We’re Suing to Restore Abortion Access to People in Guam
Last week, we marked Roe Day, the 48th anniversary of the Supreme Court decision that legalized abortion throughout the United States. We celebrate this milestone while at the same time recognizing that legality alone has never been enough to secure real access to abortion. Indeed, we don’t need to wait for the Supreme Court to act to see a post-Roe world here in the United States. Guamanians are already living it.
Yesterday, we filed a lawsuit in the federal district court in Guam, seeking to restore abortion access to the island. The lawsuit challenges two outdated and medically unnecessary laws that are preventing physicians from using telemedicine to provide medication abortion to their patients in Guam. In effect, these laws are operating as an abortion ban.
Medication abortion is an FDA-approved option for ending an early pregnancy and treating early miscarriage, which has been safely and effectively used in the United States for more than 20 years. More than a decade of research and experience show that the medications used for a medication abortion can safely and effectively be prescribed through telemedicine. Providing medication abortion by telemedicine can not only reduce barriers to abortion care — such as travel, child care, long wait times, and the costs that result from these obstacles — but, for many patients, it also allows them to receive care where they feel safest and have the most privacy, such as their own home. But the right to such care is being denied to people in Guam.
What’s happening in Guam is disturbingly familiar. The ACLU first joined forces with advocates in Guam, led by Chamorro women (the Indigenous people of Guam), to protect abortion access more than 30 years ago. At the time, it was estimated that the majority of OB-GYNs on the island provided abortion services. However, just as we have seen throughout the United States, decades of stigmatizing political rhetoric, harassment, and increasingly restrictive laws have steadily pushed abortion out of reach in Guam.
But there are real and significant ways the fight to protect abortion access in Guam differs from that fight stateside. Guam, the largest and southernmost of the Mariana Islands chain, is located nearly 4,000 miles from Hawai‘i and about 1,500 miles from the Philippines. The last 400 years of Guam’s history have been marked by colonization by Spain, Japan, and the United States. Guam’s current political status is as an unincorporated, organized territory of the United States. Guamanians are U.S. citizens and have the same constitutional right to abortion as anyone else in the United States, but cannot vote in U.S. presidential elections. As with all abortion restrictions, these laws disproportionately harm people of color and people with low incomes: In Guam, it is Chamorro women, the Indigenous people of Guam, who not only carry the unjust weight of centuries of colonialism and imperialism, but also the disproportionate burdens of laws that strip them of the ability to make the best decision for themselves and their families about their pregnancies.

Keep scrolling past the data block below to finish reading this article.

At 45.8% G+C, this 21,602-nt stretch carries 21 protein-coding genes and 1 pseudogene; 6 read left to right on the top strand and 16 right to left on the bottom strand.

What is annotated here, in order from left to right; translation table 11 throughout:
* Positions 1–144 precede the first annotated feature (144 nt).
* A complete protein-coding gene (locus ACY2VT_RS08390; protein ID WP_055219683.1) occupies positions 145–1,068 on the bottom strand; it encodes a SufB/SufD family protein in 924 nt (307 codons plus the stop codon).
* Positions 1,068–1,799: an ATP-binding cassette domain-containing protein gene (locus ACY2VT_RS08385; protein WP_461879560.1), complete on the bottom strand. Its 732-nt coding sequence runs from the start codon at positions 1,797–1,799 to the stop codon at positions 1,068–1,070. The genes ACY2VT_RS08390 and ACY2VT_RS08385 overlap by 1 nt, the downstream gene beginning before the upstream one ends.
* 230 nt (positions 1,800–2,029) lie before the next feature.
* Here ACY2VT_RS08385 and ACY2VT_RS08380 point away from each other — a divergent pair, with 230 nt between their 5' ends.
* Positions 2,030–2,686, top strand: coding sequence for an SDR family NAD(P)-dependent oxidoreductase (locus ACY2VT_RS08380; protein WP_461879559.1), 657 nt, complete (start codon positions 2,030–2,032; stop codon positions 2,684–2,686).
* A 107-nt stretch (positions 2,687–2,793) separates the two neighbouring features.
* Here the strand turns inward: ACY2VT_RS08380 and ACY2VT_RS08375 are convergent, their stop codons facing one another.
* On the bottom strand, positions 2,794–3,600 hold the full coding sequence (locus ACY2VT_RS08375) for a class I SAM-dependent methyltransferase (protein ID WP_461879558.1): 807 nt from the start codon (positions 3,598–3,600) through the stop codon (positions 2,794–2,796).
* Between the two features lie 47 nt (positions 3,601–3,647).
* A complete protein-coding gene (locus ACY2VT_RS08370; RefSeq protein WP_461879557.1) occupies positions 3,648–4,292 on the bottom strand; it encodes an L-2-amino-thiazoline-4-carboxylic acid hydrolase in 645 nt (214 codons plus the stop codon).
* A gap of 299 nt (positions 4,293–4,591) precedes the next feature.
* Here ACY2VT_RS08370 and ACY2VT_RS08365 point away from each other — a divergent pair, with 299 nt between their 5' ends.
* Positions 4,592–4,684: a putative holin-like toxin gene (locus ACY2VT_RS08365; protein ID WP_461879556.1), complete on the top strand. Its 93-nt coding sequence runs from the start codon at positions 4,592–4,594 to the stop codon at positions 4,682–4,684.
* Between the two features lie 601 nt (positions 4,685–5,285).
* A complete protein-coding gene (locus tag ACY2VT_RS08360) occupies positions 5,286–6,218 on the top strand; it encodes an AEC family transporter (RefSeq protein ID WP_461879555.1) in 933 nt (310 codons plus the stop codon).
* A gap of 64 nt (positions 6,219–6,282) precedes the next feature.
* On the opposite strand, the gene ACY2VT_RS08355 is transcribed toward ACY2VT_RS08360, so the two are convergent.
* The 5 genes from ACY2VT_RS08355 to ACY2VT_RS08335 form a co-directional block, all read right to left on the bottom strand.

Without meaningful access to abortion on the island, people in Guam are being forced to travel several thousand miles each way to Hawai‘i, for which airfare alone costs more than a thousand dollars, just to get the care they need. That is unconscionable, not to mention unconstitutional — no court has ever upheld a law that imposes such a burden on people seeking abortion care. And during the COVID-19 pandemic, this forced travel carries extra risk and burden. Travel restrictions and quarantines in both Hawai‘i and Guam make it even more difficult to access care. Every day of quarantine escalates the cost of travel, requires more time off work and away from family and children, and makes it all the more difficult to keep one’s abortion decision private. The lack of abortion access also creates unique burdens for U.S. servicemembers stationed on the island — particularly for enlisted women, who live on extremely restricted incomes and are disproportionately people of color — who are already subjected to federal laws designed to push abortion out of reach.
The fight for access to abortion is not just about legality, but also about dignity and humanity. People who live in Guam have the same right not only to constitutionally protected health care, but to that dignity, as anyone else in the United States. We are proud to stand with Chamorro women and people in Guam, and to continue to work alongside them for a world where everyone is able to receive the abortion care they need and create their families without barriers, fear, stigma, or political interference.